General Motors
GM Hydrotec-based Empower rapid-charger unit concept illustration.

GM Expanding Hydrotec Fuel-Cell Programs

Jan. 20, 2022
New commercial applications for hydrogen ‘power cubes’ include mobile power generators, retail fast-charging installations, and palletized MPGs for off-the-grid/low-emission electricity.

General Motors reported it plans to introduce power-generation concepts based on its Hydrotec fuel-cell technology, beyond the transportation sector applications it has already proposed. Hydrotec projects are currently in development to power heavy-duty trucks, commercial aircraft, and locomotives.

Hydrotec technology stores hydrogen in a series of fuel cells, or “power cubes”, which are used to generate an electrical current that powers a motor (or multiple motors.) The system is compact and flexible, with each Hydrotec power cube containing over 300 hydrogen-fuel cells, plus thermal- and power-management systems.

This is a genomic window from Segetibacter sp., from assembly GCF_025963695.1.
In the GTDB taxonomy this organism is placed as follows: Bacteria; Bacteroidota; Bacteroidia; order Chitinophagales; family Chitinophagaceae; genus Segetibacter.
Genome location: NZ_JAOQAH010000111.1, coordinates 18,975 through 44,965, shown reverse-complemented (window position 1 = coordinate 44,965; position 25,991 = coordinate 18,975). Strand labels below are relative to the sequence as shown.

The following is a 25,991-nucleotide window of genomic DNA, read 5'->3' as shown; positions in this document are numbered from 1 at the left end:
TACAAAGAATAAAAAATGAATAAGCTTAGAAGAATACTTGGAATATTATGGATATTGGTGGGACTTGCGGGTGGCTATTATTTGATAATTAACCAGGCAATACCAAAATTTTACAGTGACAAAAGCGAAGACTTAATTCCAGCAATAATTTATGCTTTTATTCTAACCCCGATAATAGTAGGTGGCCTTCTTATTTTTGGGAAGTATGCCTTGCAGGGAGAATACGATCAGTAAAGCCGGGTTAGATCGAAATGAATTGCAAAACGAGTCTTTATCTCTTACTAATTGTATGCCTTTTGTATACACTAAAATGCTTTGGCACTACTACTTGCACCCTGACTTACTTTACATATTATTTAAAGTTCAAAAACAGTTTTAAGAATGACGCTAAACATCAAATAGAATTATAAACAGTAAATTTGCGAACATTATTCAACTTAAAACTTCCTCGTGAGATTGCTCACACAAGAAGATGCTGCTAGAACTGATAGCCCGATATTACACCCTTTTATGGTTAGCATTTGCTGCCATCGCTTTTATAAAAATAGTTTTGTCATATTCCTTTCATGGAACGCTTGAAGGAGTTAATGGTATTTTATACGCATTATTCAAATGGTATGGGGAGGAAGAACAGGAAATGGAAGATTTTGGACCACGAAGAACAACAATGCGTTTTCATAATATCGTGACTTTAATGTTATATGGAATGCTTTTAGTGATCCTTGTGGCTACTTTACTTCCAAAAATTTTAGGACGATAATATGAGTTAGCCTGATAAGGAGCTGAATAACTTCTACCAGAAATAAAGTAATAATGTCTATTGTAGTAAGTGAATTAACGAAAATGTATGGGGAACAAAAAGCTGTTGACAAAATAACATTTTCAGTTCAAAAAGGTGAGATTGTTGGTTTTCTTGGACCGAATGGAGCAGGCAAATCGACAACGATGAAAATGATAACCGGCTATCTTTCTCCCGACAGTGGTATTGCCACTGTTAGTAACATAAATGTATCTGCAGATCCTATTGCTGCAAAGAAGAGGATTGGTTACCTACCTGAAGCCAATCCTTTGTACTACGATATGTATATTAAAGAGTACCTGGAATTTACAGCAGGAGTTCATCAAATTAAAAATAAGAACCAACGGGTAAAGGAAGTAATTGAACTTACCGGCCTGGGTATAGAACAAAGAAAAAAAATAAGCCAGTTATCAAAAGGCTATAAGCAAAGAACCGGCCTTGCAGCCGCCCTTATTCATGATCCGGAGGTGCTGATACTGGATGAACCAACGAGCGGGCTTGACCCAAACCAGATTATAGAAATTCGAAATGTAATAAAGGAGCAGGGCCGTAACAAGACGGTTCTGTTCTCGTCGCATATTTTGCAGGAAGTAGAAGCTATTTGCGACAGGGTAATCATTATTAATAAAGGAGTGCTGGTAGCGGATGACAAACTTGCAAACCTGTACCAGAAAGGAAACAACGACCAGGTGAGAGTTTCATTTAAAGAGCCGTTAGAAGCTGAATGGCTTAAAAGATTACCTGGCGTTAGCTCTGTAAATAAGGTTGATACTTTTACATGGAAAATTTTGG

Currently, GM is supplying the Hydrotec system to Nikola Corp., a start-up that aims to produce “zero-emission” heavy-duty (Class 7/8) commercial vehicles, while other applications are in development with Liebherr Aerospace and Wabtec.

GM’s new Hydrotec proposals include a Mobile Power Generator (MPG) to provide fast-charge capability for EVs without installing permanent charge points; a rapid-charger unit called “Empower” that would allow retail fuel stations to add DC fast-charging capability, with expanding the grid; and a palletized MPG to power military camps and installations.

These fuel-cell generators could replace gas- and diesel-burning generators at worksites, buildings, and other locations, with fewer emissions GM emphasized, or they could back-up or temporarily replace grid-sourced electricity for residential and small commercial enterprises during power disruptions.

“Our vision of an all-electric future is broader than just passenger vehicles or even transportation," stated Charlie Freese, GM executive director of the global Hydrotec business. “Our energy platform expertise with Ultium vehicle architectures and propulsion components and Hydrotec fuel cells can expand access to energy across many different industries and users, while helping to reduce emissions often associated with power generation.”

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